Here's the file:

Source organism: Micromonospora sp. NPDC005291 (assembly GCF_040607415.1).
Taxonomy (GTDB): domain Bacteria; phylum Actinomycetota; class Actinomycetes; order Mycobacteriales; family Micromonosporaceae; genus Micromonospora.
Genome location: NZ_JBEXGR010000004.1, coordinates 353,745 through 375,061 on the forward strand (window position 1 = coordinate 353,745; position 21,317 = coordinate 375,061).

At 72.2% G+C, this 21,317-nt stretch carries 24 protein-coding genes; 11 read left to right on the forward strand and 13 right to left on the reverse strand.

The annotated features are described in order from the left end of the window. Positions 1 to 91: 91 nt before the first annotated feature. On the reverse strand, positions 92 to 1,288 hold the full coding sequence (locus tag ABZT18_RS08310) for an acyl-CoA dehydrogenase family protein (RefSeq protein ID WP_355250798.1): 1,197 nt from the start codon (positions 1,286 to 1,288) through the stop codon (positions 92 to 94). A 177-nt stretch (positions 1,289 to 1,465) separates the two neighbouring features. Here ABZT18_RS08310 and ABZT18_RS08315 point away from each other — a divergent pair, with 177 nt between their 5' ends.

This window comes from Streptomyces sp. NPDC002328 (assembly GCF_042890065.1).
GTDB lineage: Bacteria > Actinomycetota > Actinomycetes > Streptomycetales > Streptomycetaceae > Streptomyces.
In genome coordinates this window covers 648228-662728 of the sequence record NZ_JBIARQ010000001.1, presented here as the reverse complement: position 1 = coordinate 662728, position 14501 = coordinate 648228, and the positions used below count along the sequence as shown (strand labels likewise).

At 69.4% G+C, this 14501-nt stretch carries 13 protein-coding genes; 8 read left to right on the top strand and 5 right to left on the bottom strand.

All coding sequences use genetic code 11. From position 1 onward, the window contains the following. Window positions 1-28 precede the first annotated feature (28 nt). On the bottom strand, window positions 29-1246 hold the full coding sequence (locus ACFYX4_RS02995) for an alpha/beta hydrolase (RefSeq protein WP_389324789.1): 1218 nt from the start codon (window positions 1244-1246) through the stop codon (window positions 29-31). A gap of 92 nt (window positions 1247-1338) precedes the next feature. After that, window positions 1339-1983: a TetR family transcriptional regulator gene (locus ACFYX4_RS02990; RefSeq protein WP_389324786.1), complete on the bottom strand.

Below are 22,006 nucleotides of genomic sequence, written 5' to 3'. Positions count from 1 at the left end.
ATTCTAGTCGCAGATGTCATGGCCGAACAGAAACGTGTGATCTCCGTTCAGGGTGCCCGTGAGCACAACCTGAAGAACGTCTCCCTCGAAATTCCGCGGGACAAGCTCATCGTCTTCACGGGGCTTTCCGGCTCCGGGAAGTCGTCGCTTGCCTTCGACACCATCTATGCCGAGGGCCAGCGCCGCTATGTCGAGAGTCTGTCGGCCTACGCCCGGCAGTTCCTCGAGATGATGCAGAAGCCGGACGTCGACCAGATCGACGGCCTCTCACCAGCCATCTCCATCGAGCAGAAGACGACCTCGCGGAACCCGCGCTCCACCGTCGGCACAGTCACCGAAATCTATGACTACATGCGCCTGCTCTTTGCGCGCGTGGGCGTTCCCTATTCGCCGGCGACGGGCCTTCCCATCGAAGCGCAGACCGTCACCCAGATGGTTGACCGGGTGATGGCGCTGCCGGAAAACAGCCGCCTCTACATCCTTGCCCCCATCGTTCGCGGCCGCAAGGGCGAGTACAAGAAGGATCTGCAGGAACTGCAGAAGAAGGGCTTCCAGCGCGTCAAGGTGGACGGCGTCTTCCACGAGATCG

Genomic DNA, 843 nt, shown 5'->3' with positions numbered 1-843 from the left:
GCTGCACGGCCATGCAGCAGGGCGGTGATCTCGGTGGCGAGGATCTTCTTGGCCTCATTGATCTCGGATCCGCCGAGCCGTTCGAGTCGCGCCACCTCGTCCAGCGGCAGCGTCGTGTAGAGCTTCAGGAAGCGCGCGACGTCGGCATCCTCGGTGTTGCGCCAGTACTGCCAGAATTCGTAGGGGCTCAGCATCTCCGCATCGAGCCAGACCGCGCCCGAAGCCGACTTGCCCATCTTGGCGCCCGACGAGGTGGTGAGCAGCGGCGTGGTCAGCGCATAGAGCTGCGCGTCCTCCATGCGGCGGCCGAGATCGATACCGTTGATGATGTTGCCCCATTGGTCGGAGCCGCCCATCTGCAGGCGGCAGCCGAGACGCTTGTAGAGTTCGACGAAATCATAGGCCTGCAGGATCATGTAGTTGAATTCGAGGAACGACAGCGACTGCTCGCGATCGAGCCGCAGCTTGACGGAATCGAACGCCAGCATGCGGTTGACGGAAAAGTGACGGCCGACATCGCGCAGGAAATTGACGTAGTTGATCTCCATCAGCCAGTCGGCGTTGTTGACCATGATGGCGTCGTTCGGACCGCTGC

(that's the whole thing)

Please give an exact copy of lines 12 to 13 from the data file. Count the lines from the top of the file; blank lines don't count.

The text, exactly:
ATTCTAGTCGCAGATGTCATGGCCGAACAGAAACGTGTGATCTCCGTTCAGGGTGCCCGTGAGCACAACCTGAAGAACGTCTCCCTCGAAATTCCGCGGGACAAGCTCATCGTCTTCACGGGGCTTTCCGGCTCCGGGAAGTCGTCGCTTGCCTTCGACACCATCTATGCCGAGGGCCAGCGCCGCTATGTCGAGAGTCTGTCGGCCTACGCCCGGCAGTTCCTCGAGATGATGCAGAAGCCGGACGTCGACCAGATCGACGGCCTCTCACCAGCCATCTCCATCGAGCAGAAGACGACCTCGCGGAACCCGCGCTCCACCGTCGGCACAGTCACCGAAATCTATGACTACATGCGCCTGCTCTTTGCGCGCGTGGGCGTTCCCTATTCGCCGGCGACGGGCCTTCCCATCGAAGCGCAGACCGTCACCCAGATGGTTGACCGGGTGATGGCGCTGCCGGAAAACAGCCGCCTCTACATCCTTGCCCCCATCGTTCGCGGCCGCAAGGGCGAGTACAAGAAGGATCTGCAGGAACTGCAGAAGAAGGGCTTCCAGCGCGTCAAGGTGGACGGCGTCTTCCACGAGATCG

Genomic DNA, 843 nt, shown 5'->3' with positions numbered 1-843 from the left: